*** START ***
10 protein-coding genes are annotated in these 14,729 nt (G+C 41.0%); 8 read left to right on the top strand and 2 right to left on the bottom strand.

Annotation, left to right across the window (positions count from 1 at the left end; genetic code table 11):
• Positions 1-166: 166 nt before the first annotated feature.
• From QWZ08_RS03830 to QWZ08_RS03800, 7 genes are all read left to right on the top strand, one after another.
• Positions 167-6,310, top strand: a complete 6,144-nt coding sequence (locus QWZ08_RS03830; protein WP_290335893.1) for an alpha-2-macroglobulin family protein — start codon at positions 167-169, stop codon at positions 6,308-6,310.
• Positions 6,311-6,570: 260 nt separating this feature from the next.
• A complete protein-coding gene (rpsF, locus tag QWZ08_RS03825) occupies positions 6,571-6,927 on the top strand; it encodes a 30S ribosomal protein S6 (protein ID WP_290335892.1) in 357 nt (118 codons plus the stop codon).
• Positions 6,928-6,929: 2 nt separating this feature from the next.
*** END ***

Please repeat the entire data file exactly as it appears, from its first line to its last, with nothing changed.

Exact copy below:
10 protein-coding genes are annotated in these 14,729 nt (G+C 41.0%); 8 read left to right on the top strand and 2 right to left on the bottom strand.

Annotation, left to right across the window (positions count from 1 at the left end; genetic code table 11):
• Positions 1-166: 166 nt before the first annotated feature.
• From QWZ08_RS03830 to QWZ08_RS03800, 7 genes are all read left to right on the top strand, one after another.
• Positions 167-6,310, top strand: a complete 6,144-nt coding sequence (locus QWZ08_RS03830; protein WP_290335893.1) for an alpha-2-macroglobulin family protein — start codon at positions 167-169, stop codon at positions 6,308-6,310.
• Positions 6,311-6,570: 260 nt separating this feature from the next.
• A complete protein-coding gene (rpsF, locus tag QWZ08_RS03825) occupies positions 6,571-6,927 on the top strand; it encodes a 30S ribosomal protein S6 (protein ID WP_290335892.1) in 357 nt (118 codons plus the stop codon).
• Positions 6,928-6,929: 2 nt separating this feature from the next.